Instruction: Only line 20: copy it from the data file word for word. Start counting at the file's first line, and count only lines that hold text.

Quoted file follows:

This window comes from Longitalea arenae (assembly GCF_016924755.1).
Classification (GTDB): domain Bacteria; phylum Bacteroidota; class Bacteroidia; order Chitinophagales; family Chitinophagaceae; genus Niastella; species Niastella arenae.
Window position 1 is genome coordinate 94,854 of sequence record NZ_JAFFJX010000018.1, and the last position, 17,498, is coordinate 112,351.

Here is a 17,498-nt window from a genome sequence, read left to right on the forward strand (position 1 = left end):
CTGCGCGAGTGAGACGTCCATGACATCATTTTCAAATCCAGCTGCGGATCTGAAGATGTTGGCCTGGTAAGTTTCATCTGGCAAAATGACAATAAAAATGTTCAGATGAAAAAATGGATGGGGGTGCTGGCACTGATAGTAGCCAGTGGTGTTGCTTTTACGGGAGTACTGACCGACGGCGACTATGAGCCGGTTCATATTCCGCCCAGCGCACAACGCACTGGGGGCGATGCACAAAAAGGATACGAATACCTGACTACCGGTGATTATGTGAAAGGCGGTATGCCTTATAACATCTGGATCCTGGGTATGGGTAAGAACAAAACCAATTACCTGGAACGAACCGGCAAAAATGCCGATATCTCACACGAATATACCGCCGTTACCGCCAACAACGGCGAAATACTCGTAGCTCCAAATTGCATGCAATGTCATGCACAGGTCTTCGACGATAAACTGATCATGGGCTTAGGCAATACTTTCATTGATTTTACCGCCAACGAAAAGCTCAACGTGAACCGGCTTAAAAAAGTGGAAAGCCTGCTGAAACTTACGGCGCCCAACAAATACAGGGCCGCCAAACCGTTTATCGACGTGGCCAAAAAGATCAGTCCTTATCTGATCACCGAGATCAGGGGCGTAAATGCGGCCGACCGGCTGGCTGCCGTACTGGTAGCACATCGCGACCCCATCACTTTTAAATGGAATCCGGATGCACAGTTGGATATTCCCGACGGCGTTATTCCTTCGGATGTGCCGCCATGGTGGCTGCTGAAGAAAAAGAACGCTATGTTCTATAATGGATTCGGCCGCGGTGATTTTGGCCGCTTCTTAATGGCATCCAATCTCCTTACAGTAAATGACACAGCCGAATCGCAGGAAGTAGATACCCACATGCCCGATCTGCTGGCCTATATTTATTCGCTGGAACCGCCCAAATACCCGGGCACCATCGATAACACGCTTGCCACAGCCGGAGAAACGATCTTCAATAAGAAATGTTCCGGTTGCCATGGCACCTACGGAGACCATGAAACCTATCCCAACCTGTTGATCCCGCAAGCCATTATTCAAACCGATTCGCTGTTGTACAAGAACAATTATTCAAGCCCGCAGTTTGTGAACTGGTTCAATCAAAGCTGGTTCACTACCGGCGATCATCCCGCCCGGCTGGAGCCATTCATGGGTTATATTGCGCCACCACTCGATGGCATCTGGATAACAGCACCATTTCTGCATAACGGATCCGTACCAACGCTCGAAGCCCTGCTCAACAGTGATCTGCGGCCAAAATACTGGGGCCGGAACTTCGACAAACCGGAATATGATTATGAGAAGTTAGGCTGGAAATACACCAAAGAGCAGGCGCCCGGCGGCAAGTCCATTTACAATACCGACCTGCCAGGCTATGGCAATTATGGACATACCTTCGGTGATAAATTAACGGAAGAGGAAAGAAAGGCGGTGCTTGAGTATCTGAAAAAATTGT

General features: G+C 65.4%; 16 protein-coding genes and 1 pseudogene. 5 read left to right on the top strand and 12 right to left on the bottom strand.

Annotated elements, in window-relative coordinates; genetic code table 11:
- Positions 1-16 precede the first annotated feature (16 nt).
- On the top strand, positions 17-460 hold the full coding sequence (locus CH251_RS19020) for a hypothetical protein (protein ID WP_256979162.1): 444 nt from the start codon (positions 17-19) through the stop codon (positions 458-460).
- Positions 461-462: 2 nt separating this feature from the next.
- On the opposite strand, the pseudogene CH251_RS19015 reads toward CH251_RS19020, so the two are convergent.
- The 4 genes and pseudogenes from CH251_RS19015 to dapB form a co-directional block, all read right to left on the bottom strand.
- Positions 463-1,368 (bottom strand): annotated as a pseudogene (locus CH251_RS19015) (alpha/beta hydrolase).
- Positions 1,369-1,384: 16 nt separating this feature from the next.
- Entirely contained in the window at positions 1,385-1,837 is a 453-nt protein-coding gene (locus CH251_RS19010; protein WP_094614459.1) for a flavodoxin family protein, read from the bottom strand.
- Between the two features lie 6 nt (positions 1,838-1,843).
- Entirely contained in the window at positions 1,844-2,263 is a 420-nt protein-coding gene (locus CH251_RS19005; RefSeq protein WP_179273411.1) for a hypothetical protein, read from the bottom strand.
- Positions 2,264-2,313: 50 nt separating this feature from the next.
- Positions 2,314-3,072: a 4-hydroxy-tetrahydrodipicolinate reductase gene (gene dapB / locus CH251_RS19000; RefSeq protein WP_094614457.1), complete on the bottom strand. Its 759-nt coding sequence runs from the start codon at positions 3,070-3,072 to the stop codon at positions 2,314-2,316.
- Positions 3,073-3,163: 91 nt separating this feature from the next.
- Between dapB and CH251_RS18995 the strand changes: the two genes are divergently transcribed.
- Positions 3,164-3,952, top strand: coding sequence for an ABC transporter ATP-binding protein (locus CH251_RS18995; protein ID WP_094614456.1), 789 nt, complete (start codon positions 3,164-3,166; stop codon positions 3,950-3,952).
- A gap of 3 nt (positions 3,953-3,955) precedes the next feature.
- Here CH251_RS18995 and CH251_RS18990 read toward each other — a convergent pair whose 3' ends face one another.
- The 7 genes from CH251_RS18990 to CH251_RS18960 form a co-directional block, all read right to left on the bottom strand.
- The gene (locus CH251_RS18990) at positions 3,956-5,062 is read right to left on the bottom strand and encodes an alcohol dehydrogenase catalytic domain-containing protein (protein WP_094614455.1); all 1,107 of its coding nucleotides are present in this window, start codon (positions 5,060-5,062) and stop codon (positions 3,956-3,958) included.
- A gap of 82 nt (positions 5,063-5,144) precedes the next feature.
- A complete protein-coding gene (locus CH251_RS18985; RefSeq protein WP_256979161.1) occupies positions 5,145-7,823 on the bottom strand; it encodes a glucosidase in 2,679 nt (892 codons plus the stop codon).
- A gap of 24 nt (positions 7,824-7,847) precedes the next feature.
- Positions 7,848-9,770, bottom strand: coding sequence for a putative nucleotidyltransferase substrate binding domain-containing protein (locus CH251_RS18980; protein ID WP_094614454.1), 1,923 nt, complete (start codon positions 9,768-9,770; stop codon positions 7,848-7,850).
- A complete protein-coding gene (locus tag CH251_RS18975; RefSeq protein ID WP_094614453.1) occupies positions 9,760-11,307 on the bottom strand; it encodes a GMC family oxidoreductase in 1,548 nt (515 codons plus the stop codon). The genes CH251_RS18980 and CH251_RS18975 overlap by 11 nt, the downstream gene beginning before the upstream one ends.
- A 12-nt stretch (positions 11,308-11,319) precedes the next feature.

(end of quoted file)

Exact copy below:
- Positions 3,073-3,163: 91 nt separating this feature from the next.